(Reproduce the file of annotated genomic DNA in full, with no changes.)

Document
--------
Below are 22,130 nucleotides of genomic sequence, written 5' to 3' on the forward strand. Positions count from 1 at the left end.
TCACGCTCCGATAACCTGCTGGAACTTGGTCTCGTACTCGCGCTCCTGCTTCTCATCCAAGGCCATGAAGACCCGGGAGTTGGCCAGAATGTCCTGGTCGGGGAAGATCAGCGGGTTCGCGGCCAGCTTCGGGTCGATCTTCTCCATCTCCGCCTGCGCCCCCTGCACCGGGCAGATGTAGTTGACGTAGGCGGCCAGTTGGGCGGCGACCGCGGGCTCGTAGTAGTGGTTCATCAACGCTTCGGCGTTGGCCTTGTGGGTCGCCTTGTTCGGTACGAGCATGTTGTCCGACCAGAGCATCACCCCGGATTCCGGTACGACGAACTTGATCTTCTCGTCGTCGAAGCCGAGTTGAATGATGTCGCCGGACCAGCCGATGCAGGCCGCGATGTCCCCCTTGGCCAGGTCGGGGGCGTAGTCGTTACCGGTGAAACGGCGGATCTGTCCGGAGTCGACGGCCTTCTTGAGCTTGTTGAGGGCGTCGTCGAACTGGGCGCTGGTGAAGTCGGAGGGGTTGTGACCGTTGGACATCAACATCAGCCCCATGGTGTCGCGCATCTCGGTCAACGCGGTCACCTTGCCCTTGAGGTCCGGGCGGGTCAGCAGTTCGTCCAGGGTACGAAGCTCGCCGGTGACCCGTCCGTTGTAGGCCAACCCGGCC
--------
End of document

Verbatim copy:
Below are 22,130 nucleotides of genomic sequence, written 5' to 3' on the forward strand. Positions count from 1 at the left end.
TCACGCTCCGATAACCTGCTGGAACTTGGTCTCGTACTCGCGCTCCTGCTTCTCATCCAAGGCCATGAAGACCCGGGAGTTGGCCAGAATGTCCTGGTCGGGGAAGATCAGCGGGTTCGCGGCCAGCTTCGGGTCGATCTTCTCCATCTCCGCCTGCGCCCCCTGCACCGGGCAGATGTAGTTGACGTAGGCGGCCAGTTGGGCGGCGACCGCGGGCTCGTAGTAGTGGTTCATCAACGCTTCGGCGTTGGCCTTGTGGGTCGCCTTGTTCGGTACGAGCATGTTGTCCGACCAGAGCATCACCCCGGATTCCGGTACGACGAACTTGATCTTCTCGTCGTCGAAGCCGAGTTGAATGATGTCGCCGGACCAGCCGATGCAGGCCGCGATGTCCCCCTTGGCCAGGTCGGGGGCGTAGTCGTTACCGGTGAAACGGCGGATCTGTCCGGAGTCGACGGCCTTCTTGAGCTTGTTGAGGGCGTCGTCGAACTGGGCGCTGGTGAAGTCGGAGGGGTTGTGACCGTTGGACATCAACATCAGCCCCATGGTGTCGCGCATCTCGGTCAACGCGGTCACCTTGCCCTTGAGGTCCGGGCGGGTCAGCAGTTCGTCCAGGGTACGAAGCTCGCCGGTGACCCGTCCGTTGTAGGCCAACCCGGCC